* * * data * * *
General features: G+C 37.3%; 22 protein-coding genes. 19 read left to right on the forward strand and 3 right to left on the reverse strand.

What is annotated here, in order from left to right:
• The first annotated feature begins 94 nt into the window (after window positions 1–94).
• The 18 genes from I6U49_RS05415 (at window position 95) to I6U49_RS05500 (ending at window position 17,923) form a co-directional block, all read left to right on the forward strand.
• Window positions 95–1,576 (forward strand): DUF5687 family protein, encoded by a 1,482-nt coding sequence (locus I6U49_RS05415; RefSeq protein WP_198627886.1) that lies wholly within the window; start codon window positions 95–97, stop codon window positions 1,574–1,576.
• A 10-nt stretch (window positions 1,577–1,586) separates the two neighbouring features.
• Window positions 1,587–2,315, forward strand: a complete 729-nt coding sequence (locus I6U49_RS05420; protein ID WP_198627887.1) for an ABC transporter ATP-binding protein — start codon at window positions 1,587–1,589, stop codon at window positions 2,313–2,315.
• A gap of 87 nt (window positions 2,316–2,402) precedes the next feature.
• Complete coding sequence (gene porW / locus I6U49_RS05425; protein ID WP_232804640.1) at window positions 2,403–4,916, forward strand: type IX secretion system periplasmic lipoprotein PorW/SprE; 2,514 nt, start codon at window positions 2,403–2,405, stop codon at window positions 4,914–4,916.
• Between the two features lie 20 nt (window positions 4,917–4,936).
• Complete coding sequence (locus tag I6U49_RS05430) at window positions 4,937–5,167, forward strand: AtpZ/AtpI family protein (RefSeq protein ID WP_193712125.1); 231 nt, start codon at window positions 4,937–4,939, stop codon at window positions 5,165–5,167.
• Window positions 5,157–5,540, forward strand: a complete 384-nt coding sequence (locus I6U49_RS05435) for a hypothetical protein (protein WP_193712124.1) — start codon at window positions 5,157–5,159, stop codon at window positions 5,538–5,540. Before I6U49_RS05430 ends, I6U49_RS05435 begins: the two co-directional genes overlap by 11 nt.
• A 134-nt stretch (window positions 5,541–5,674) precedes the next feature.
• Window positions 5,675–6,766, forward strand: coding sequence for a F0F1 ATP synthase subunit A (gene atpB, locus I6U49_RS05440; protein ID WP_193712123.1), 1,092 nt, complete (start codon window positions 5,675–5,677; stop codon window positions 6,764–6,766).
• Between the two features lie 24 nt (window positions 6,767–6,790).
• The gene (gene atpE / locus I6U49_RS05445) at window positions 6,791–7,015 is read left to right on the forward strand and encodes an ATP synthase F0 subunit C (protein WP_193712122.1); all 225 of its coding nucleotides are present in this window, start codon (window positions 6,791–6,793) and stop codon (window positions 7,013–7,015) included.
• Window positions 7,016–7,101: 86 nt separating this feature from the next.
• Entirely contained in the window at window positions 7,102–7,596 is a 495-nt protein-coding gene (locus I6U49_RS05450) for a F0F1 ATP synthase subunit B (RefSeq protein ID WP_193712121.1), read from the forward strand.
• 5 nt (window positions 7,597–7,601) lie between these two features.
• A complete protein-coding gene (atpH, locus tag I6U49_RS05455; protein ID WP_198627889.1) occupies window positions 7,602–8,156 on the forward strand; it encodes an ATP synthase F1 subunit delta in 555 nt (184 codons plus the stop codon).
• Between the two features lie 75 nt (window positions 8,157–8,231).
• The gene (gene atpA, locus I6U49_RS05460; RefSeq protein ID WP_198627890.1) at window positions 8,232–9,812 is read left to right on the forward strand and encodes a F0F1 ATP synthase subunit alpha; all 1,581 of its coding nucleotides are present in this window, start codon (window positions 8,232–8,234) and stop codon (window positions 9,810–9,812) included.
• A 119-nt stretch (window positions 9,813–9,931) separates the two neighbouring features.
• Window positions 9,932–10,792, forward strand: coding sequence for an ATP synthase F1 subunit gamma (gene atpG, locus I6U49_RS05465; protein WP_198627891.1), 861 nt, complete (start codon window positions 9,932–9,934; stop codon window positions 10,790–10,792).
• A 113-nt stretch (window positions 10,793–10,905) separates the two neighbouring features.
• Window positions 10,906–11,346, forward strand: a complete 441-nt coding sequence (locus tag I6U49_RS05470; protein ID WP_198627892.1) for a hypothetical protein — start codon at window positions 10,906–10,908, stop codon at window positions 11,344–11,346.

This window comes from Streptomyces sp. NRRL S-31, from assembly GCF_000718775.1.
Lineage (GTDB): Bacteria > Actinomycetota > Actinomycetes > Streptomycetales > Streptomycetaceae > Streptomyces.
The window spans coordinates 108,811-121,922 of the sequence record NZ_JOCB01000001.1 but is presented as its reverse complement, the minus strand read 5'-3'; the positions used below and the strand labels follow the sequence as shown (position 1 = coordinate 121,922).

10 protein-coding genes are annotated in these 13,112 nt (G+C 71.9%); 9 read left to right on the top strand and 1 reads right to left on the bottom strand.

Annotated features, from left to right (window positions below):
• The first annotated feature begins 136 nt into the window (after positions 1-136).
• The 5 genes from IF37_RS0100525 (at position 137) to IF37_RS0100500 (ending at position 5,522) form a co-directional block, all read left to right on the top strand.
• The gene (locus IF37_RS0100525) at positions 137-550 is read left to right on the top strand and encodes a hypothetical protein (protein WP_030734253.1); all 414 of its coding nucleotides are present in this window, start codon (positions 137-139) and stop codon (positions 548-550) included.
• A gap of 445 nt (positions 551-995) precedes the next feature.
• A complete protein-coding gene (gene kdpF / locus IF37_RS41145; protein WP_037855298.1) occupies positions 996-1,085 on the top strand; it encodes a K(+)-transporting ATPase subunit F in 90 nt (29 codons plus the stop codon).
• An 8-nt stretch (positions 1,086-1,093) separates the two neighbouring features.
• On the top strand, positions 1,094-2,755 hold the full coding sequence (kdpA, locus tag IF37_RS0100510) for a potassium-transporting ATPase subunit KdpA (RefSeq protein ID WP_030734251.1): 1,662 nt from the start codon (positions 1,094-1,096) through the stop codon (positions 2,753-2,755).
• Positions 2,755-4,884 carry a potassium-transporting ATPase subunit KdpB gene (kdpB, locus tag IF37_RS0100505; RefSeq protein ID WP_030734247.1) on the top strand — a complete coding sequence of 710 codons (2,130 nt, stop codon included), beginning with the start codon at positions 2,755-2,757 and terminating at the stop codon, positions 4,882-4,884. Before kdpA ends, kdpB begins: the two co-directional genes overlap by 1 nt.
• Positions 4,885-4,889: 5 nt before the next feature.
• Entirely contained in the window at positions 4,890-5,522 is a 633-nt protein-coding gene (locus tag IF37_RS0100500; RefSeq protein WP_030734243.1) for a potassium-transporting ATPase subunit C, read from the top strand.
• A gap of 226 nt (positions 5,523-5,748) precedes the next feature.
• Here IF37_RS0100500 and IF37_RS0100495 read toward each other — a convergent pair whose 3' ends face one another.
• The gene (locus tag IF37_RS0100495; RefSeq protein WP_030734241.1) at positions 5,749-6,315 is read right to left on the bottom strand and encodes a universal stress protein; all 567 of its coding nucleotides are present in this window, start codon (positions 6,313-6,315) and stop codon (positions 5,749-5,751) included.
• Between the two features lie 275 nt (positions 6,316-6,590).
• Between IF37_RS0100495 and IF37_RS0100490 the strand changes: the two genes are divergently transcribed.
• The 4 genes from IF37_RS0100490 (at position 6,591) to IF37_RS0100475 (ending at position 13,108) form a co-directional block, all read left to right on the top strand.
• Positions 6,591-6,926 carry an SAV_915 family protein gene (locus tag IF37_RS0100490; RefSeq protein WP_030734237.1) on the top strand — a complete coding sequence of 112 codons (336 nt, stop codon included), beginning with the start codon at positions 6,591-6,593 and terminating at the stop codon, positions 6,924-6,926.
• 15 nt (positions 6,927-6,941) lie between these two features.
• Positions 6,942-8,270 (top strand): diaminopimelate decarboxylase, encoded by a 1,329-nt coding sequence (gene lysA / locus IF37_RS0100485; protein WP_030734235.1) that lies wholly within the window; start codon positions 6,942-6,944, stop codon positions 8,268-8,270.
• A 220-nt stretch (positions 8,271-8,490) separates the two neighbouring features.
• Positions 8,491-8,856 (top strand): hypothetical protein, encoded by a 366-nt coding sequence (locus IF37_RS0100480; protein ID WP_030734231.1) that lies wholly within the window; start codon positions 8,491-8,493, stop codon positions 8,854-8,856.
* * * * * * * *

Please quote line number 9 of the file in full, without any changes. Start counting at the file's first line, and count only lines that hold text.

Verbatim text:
• Complete coding sequence (gene porW / locus I6U49_RS05425; protein ID WP_232804640.1) at window positions 2,403–4,916, forward strand: type IX secretion system periplasmic lipoprotein PorW/SprE; 2,514 nt, start codon at window positions 2,403–2,405, stop codon at window positions 4,914–4,916.